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Covid-19: ‘Grim’ briefing from health officials gives that Truman Show feeling

Inside Politics: Cabinet subcommittee hears submissions from Nphet, HSE and vaccine tsar Prof Brian MacCraith

The more it goes on, the more it feels like we are all living in the set of The Truman Show*. The moment we think we can break free and finally escape the bubble, another traffic jam mysteriously materialises out of nowhere to leave us stuck, stuck, stuck.

How our hearts sank last night when we heard of the “grim” Nphet assessment of the situation.

Eamon Ryan is usually one of the more upbeat of the senior group of Ministers, but even he was tempering expectations as he emerged from the meeting of the Cabinet subcommittee on Covid-19 last night.

His summation: “Cautious and listen to health advice”.


The group of key Ministers had received briefings from Nphet, from Paul Reid and from vaccine tsar Prof Brian MacCraith.

“It’s critical that we get the next few weeks right,” he told reporters outside Government Buildings. He would not really talk about the long-term. It was all about April and May and getting it right.

“First things first. We have got to get April right. We need to get the extra million vaccines in April. That will give us real protection. A further million vaccines in May, and we are a large way there. It’s not far away. We have to be careful not to jump ahead and get the next few weeks right first.”

So what does it all mean?

Well, the advice from Nphet was that, given the stubbornly high numbers, there is a real risk of a fourth wave unless restrictions continue.

But against that it is obvious that with the longer evenings and the better weather, more and more people will tire of life under lockdown and begin to defy it. It’s going to be especially difficult to keep kids separated from each other, especially in outdoor scenarios.

There is some counterintuitive strategy going on. There is a school of thought that many people are already not in compliance, and if you give them more latitude, they will defy restrictions even more – especially if there is some critical mass around it.

At the same time, the majority of people have been in compliance but are looking for at least some easing ahead of a firm promise of a return to some form of normality by summer’s end.

The talk last night was of gradual easing of restrictions – of it happening on a phased basis in April. So even modest steps such as the end of the 5km rule, the return of outdoor activities for children and the resumption of home-building won’t happen all at once.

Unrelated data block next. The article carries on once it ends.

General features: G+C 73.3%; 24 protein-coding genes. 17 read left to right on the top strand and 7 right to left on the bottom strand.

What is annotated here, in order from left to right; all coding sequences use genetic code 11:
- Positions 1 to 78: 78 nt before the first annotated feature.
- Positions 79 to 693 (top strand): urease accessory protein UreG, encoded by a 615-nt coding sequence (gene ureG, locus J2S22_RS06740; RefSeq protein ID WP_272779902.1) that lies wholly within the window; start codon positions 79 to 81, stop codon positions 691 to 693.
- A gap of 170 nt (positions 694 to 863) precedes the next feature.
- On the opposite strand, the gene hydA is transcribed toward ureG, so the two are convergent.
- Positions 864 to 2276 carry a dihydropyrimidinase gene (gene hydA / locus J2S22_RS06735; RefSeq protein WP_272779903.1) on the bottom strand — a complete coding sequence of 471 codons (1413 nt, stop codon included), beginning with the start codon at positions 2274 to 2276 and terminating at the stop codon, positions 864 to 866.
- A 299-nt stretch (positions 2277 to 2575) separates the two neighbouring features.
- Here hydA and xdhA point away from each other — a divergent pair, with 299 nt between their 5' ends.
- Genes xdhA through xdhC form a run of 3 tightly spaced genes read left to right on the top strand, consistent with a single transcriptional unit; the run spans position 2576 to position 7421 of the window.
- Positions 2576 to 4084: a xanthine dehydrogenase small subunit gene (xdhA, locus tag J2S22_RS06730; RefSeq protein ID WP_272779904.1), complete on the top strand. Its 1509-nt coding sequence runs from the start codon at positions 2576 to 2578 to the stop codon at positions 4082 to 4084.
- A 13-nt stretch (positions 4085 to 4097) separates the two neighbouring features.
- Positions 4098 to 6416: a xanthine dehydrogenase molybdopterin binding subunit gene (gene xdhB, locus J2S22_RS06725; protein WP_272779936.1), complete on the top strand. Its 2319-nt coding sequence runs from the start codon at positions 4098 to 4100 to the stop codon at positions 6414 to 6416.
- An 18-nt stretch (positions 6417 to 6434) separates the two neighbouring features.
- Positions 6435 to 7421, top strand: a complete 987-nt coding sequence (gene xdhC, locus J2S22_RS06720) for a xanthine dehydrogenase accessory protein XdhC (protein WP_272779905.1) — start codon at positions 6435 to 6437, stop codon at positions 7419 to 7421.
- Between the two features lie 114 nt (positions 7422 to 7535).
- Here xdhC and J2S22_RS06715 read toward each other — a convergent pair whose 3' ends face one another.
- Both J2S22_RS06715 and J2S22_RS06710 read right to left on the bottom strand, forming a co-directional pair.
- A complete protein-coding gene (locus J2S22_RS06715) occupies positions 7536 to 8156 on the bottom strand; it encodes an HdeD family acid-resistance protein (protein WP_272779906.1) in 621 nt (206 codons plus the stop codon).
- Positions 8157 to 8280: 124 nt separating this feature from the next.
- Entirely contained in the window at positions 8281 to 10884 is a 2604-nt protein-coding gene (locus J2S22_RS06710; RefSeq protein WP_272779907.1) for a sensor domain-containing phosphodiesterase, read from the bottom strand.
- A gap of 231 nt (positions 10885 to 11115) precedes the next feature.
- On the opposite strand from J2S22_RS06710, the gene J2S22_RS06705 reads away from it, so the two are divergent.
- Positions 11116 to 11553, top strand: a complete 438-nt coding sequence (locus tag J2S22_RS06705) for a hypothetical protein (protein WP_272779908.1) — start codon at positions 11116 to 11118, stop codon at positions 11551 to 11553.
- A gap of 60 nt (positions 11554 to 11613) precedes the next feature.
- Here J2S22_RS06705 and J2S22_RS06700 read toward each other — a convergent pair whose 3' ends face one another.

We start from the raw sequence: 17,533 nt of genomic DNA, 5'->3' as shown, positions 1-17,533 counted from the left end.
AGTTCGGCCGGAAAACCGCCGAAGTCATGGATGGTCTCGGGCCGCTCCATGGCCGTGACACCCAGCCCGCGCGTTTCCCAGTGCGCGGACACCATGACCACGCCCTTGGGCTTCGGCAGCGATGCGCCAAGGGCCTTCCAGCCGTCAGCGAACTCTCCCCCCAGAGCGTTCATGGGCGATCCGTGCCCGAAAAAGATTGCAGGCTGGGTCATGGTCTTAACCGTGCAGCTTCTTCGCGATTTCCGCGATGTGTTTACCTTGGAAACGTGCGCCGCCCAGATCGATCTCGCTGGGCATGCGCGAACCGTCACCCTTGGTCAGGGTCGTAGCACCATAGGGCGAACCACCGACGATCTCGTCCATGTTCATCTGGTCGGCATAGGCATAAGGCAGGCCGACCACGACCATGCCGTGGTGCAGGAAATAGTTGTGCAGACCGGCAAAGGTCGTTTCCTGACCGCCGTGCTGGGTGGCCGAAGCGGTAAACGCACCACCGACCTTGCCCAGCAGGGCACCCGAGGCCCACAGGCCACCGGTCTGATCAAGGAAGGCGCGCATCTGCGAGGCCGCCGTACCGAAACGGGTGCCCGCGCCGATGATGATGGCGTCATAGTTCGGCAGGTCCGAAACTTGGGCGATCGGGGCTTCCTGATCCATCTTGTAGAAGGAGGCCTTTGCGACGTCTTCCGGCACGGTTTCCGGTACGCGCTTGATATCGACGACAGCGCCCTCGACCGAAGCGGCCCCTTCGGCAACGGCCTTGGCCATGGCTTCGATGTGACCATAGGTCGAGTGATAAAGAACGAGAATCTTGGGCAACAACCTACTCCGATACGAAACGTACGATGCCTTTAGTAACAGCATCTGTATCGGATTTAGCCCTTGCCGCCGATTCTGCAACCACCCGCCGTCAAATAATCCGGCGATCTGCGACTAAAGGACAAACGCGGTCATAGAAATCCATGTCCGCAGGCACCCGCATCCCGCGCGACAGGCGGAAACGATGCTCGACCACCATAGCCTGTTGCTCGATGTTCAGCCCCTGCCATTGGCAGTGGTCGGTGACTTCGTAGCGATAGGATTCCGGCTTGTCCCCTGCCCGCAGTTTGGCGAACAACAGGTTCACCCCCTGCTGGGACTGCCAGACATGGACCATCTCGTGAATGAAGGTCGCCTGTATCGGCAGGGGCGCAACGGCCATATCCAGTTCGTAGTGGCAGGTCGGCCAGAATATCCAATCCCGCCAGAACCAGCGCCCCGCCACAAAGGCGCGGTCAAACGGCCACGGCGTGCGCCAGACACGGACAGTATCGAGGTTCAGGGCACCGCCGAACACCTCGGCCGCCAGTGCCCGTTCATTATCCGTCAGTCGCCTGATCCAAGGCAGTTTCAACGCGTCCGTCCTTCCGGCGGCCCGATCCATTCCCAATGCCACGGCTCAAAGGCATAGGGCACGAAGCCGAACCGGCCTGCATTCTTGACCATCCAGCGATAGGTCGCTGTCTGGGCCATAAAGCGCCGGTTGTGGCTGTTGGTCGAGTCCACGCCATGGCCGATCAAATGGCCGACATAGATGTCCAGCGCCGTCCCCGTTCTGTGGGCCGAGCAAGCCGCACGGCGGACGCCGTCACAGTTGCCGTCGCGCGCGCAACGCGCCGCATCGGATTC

Jennifer Bray and Jack Horgan-Jones have a full report on the intelligence they have gathered ahead of today's Cabinet meeting.

Simon Carswell led the reporting on the advice that was given to the sub-committee by Nphet.

*For those who are not as old as me The Truman Show is a comedy starring Jim Carrey who has been the unknowing star of a reality television show all his life set in a vast studio that mirrors a fantasy version of a small-town America.

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Of course there is that critical Cabinet meeting this morning. Neither the Dáil nor the Seanad are sitting today, but it is a busy day for committees.

This morning Facebook and Twitter are at the Housing Committee giving their views on the Electoral Reform Bill. Both have issues (Facebook more so) with the definition of political advertising.

The Health Committee is conducting a review of the Medical Card scheme.

Also at 9.30am the Enterprise Committee is scrutinising the Welfare at Work Bill with representatives from the Health and Safety Authority, the HSE and the Irish Congress of Trade Unions.

Emily O’Reilly, the EU ombudsman, will be addressing the Petitions Committee.

The Media, Arts, and Culture Committee is hosting a round-table discussion at 12.30 with various groups to discuss the impact Covid-19 has had on the entertainment sector.

The disability sub-committee is examining housing policy and obligation under the UN Convention on rights of people with disabilities.

Simon Coveney, in his role as Minister for Defence, is at the Foreign Affairs Committee discussing maritime surveillance under the European Defence Agency Project. Expect that to raise some controversy.

So will this. The Comprehensive Economic Trade Agreement (Ceta) between the EU and Canada is getting its first outing before the EU Affairs Committee. Former EU trade director general David O’Sullivan will discuss the agreement. This is one of the issues that has split the Green Party in recent months – the party’s internal issues will likely come to the fore again later this week.